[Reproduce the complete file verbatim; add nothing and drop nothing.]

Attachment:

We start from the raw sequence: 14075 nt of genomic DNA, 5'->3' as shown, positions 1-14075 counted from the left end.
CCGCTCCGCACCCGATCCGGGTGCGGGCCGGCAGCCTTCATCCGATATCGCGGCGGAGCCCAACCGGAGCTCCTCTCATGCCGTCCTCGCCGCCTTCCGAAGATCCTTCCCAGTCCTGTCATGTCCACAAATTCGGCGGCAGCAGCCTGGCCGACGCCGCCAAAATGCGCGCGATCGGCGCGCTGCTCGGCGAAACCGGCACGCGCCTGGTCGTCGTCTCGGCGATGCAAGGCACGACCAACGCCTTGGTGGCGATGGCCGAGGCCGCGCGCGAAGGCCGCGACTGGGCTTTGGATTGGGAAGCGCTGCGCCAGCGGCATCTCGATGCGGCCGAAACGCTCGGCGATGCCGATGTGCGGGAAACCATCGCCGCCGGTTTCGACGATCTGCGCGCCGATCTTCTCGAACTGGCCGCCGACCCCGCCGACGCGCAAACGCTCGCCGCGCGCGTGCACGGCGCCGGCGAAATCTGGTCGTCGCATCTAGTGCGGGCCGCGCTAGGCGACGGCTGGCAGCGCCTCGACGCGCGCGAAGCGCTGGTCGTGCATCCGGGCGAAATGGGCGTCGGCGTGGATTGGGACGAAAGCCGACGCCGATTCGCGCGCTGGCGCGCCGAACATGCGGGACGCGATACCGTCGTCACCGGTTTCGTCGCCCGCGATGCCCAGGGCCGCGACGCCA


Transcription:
We start from the raw sequence: 14075 nt of genomic DNA, 5'->3' as shown, positions 1-14075 counted from the left end.
CCGCTCCGCACCCGATCCGGGTGCGGGCCGGCAGCCTTCATCCGATATCGCGGCGGAGCCCAACCGGAGCTCCTCTCATGCCGTCCTCGCCGCCTTCCGAAGATCCTTCCCAGTCCTGTCATGTCCACAAATTCGGCGGCAGCAGCCTGGCCGACGCCGCCAAAATGCGCGCGATCGGCGCGCTGCTCGGCGAAACCGGCACGCGCCTGGTCGTCGTCTCGGCGATGCAAGGCACGACCAACGCCTTGGTGGCGATGGCCGAGGCCGCGCGCGAAGGCCGCGACTGGGCTTTGGATTGGGAAGCGCTGCGCCAGCGGCATCTCGATGCGGCCGAAACGCTCGGCGATGCCGATGTGCGGGAAACCATCGCCGCCGGTTTCGACGATCTGCGCGCCGATCTTCTCGAACTGGCCGCCGACCCCGCCGACGCGCAAACGCTCGCCGCGCGCGTGCACGGCGCCGGCGAAATCTGGTCGTCGCATCTAGTGCGGGCCGCGCTAGGCGACGGCTGGCAGCGCCTCGACGCGCGCGAAGCGCTGGTCGTGCATCCGGGCGAAATGGGCGTCGGCGTGGATTGGGACGAAAGCCGACGCCGATTCGCGCGCTGGCGCGCCGAACATGCGGGACGCGATACCGTCGTCACCGGTTTCGTCGCCCGCGATGCCCAGGGCCGCGACGCCA